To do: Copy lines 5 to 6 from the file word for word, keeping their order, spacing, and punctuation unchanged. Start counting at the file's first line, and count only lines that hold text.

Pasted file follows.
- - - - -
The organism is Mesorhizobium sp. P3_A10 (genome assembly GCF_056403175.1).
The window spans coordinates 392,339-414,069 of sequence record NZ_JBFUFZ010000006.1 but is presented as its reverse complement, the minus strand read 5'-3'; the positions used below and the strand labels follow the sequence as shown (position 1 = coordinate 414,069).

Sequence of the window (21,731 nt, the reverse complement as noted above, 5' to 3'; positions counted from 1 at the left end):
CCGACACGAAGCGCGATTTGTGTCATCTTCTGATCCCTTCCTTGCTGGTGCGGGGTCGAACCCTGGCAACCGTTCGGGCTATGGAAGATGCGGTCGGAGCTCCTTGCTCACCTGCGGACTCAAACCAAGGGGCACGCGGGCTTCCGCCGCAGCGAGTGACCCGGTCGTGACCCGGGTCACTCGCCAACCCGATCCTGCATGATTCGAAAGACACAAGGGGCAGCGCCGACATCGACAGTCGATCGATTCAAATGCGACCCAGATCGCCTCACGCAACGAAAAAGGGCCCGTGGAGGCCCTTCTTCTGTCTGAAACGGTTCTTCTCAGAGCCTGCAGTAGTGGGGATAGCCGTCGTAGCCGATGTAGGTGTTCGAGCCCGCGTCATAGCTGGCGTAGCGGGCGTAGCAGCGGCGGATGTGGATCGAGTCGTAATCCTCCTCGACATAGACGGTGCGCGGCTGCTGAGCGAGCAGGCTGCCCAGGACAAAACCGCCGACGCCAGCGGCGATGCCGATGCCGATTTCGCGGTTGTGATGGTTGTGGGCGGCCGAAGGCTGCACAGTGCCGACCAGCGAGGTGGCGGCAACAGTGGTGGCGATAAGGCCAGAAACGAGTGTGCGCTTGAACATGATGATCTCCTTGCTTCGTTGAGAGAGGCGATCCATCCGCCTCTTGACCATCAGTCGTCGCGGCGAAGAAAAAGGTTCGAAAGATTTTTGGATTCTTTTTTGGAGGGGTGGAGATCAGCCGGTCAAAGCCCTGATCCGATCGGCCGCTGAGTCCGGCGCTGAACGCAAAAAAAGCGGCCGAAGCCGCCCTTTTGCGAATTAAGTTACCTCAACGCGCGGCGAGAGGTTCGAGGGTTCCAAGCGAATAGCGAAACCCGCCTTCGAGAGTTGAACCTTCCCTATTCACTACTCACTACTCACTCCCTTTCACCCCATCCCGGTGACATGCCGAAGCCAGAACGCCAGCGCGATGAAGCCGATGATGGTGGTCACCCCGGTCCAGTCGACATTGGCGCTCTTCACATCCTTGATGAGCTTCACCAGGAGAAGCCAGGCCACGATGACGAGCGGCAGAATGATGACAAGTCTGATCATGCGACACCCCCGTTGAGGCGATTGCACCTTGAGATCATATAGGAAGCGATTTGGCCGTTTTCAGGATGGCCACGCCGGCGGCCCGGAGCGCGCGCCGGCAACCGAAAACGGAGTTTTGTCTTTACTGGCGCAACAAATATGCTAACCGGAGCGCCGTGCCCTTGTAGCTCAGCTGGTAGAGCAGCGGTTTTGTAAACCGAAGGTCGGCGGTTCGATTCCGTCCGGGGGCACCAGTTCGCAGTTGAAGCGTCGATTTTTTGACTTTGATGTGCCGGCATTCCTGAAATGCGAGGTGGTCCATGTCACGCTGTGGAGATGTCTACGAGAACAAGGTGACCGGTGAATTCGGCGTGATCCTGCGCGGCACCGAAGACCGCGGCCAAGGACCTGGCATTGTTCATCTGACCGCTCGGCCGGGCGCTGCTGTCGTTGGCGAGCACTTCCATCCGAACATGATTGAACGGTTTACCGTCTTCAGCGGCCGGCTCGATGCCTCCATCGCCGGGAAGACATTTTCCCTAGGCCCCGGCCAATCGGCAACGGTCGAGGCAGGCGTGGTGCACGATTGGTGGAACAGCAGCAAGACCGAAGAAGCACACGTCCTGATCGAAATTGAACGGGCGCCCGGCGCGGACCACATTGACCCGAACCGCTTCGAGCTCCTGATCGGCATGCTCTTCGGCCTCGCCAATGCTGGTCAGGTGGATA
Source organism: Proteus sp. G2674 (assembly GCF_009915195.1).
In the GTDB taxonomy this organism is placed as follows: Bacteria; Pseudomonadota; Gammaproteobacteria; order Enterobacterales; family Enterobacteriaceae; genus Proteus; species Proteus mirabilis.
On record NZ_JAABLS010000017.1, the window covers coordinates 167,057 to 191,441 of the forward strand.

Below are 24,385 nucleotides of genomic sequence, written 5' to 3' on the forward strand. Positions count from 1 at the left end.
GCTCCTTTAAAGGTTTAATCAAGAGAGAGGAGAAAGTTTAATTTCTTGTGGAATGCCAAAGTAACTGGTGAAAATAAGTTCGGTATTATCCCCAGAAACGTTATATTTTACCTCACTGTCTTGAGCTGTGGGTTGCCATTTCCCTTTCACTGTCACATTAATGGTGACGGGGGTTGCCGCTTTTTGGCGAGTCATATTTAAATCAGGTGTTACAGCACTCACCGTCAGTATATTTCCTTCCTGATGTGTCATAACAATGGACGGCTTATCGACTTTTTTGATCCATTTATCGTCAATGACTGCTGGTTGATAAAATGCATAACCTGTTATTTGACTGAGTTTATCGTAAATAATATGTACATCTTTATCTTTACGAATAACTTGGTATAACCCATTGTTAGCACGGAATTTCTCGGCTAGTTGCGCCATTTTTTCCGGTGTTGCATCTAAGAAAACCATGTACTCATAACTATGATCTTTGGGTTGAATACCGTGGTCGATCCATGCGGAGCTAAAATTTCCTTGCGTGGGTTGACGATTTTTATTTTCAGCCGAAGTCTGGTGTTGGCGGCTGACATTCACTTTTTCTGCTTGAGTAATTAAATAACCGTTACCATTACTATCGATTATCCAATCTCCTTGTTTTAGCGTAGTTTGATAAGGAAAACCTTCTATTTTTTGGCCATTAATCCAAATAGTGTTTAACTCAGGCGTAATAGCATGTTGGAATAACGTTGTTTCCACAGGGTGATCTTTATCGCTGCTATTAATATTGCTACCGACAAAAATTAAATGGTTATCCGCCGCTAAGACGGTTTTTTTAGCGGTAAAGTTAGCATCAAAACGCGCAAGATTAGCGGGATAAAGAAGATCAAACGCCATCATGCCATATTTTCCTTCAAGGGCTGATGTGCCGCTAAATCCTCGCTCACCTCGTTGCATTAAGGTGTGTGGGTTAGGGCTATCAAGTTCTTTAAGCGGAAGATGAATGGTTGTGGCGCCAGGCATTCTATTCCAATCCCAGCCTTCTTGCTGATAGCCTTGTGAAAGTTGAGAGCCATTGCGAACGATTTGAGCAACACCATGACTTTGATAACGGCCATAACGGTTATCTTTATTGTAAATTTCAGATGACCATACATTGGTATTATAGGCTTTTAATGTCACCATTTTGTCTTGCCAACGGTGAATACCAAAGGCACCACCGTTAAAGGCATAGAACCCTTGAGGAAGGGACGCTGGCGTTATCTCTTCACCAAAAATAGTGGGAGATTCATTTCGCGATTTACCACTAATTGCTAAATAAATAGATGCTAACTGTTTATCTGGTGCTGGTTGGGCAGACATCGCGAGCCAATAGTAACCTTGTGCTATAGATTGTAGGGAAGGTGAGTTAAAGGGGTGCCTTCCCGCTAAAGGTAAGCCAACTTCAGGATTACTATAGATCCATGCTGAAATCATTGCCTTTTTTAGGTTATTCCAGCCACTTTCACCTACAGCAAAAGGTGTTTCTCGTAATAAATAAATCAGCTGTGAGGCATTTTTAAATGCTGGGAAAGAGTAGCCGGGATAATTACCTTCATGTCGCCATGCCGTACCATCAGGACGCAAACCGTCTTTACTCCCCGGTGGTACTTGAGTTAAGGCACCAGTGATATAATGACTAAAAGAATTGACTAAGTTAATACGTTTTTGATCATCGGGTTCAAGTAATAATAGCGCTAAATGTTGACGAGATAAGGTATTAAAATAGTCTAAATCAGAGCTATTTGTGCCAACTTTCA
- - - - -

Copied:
Source organism: Proteus sp. G2674 (assembly GCF_009915195.1).
In the GTDB taxonomy this organism is placed as follows: Bacteria; Pseudomonadota; Gammaproteobacteria; order Enterobacterales; family Enterobacteriaceae; genus Proteus; species Proteus mirabilis.